Amyotrophic lateral sclerosis (ALS) and frontotemporal dementia (FTD) represent a disease continuum with common genetic causes and molecular pathology. We recently identified mutations in the T-cell restricted intracellular antigen-1 (TIA1) protein as a cause of ALS +/− FTD. TIA1 is an RNA-binding protein containing a low complexity domain (LCD) that promotes the assembly of membrane-less organelles, such as stress granules (SG). Whole exome sequencing of two family members with fALS/FTD revealed a novel missense mutation in the TIA1 LCD (P362L). Subsequent screening identified five more TIA1 mutations in six additional ALS patients, but none in controls. All mutation carriers presented with weakness, behavioral abnormalities or language impairments and had a final diagnosis of ALS +/− FTD. Autopsy on five TIA1 mutation carriers showed widespread neurodegeneration with TDP-43 pathology. Round eosinophilic inclusions in lower motor neurons were a consistent feature. Cellular assays revealed abnormal SG dynamics in the presence of TIA1 mutations. In summary, missense mutations in the LCD of TIA1 are a newly recognized cause of ALS/FTD with TDP-43 pathology and strengthen the role of RNA metabolism in the pathogenesis in this disease.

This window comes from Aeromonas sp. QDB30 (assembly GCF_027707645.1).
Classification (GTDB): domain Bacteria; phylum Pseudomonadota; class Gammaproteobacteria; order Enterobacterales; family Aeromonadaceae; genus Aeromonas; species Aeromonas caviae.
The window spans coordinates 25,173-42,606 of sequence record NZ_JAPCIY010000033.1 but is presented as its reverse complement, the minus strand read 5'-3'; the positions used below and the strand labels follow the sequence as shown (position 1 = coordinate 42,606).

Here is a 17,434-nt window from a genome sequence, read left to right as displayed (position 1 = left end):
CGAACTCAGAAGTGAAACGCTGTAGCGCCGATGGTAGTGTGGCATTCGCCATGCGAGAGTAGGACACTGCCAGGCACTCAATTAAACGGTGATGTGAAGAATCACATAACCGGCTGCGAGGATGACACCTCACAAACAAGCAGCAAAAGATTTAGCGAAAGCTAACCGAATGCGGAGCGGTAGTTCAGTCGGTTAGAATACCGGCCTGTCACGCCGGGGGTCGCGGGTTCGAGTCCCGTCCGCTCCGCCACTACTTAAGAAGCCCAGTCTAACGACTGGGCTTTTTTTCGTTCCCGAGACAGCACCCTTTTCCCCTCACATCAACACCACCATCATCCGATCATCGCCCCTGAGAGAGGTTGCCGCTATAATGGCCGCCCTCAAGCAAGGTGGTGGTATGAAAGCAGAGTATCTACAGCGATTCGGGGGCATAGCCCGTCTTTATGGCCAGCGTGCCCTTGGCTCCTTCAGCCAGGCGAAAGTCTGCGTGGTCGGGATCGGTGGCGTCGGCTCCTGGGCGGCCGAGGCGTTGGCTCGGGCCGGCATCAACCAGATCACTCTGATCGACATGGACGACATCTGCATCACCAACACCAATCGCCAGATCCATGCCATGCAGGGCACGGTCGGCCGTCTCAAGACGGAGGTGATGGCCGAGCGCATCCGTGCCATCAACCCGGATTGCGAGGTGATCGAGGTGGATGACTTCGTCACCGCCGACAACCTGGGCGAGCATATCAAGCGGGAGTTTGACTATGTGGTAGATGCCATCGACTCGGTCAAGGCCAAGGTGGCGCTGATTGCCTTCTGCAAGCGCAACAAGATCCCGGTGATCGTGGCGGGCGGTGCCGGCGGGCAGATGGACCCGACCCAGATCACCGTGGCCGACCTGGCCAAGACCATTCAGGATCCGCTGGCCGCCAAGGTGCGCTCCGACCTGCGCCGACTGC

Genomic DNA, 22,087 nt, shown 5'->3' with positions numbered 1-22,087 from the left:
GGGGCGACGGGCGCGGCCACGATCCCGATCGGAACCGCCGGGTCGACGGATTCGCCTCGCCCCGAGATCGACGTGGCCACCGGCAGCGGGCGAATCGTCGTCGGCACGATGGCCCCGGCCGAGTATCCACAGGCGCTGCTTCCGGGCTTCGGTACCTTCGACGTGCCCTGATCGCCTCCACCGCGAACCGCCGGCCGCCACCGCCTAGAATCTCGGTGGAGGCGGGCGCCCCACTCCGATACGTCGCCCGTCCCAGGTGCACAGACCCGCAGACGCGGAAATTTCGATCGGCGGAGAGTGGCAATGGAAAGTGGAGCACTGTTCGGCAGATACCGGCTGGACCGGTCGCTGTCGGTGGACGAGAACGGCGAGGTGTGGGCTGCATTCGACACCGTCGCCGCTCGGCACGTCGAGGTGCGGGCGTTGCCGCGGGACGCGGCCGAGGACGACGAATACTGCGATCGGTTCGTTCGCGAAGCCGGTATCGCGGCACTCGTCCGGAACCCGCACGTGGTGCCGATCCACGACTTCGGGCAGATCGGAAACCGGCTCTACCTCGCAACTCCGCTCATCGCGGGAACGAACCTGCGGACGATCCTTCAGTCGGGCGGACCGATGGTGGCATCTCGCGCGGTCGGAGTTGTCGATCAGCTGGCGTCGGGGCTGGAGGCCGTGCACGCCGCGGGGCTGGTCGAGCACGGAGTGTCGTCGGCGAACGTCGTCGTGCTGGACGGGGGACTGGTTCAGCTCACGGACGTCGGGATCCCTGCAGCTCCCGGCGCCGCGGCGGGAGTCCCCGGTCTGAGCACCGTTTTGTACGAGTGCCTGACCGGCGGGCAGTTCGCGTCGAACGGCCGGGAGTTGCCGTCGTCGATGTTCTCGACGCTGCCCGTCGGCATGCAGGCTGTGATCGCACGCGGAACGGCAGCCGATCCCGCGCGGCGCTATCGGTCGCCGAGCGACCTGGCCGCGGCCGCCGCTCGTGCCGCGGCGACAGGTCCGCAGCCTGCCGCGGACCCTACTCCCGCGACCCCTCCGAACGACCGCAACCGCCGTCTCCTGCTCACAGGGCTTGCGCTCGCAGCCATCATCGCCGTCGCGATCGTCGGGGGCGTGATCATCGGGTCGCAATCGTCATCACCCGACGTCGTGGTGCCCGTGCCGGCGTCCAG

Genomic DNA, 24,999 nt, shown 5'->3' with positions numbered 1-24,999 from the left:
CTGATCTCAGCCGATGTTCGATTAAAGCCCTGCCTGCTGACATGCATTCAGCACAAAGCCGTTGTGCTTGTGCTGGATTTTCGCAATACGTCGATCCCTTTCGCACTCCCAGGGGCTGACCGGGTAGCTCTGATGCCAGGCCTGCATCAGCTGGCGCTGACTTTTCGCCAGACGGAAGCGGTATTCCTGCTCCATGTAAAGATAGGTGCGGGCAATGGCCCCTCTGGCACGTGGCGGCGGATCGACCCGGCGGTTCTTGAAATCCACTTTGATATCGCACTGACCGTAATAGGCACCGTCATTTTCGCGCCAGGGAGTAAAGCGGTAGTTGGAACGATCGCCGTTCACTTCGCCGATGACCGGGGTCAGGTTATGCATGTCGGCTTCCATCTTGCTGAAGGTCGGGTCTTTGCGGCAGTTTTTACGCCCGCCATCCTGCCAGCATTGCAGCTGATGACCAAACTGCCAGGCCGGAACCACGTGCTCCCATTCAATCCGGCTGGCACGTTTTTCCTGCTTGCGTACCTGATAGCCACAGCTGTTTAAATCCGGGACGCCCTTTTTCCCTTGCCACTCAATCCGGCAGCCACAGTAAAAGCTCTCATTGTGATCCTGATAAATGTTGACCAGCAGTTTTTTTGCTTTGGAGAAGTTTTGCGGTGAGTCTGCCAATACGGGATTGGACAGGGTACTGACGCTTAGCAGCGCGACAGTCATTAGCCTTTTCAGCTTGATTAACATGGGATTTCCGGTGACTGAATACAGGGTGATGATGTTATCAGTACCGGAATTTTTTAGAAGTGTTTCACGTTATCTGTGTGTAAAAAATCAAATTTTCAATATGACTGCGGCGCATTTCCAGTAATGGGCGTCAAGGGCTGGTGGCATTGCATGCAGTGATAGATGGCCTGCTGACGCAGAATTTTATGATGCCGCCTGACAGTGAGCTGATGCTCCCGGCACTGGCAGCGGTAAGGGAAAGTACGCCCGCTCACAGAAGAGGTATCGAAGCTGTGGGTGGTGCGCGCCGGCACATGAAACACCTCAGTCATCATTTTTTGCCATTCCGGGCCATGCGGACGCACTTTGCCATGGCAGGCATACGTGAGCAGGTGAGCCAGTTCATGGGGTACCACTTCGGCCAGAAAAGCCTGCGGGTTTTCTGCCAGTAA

Production diseases in dairy cows are multifactorial, which means they emerge from complex interactions between many different farm variables. Variables with a large impact on production diseases can be identified for groups of farms using statistical models, but these methods cannot be used to identify highly influential variables in individual farms. This, however, is necessary for herd health planning, because farm conditions and associated health problems vary largely between farms. The aim of this study was to rank variables according to their anticipated effect on production diseases on the farm level by applying a graph-based impact analysis on 192 European organic dairy farms. Direct impacts between 13 pre-defined variables were estimated for each farm during a round-table discussion attended by practitioners, that is farmer, veterinarian and herd advisor. Indirect impacts were elaborated through graph analysis taking into account impact strengths. Across farms, factors supposedly exerting the most influence on production diseases were ‘feeding’, ‘hygiene’ and ‘treatment’ (direct impacts), as well as ‘knowledge and skills’ and ‘herd health monitoring’ (indirect impacts). Factors strongly influenced by production diseases were ‘milk performance’, ‘financial resources’ and ‘labour capacity’ (directly and indirectly). Ranking of variables on the farm level revealed considerable differences between farms in terms of their most influential and most influenced farm factors. Consequently, very different strategies may be required to reduce production diseases in these farms. The method is based on perceptions and estimations and thus prone to errors. From our point of view, however, this weakness is clearly outweighed by the ability to assess and to analyse farm-specific relationships and thus to complement general knowledge with contextual knowledge. Therefore, we conclude that graph-based impact analysis represents a promising decision support tool for herd health planning. The next steps include testing the method using more specific and problem-oriented variables as well as evaluating its effectiveness.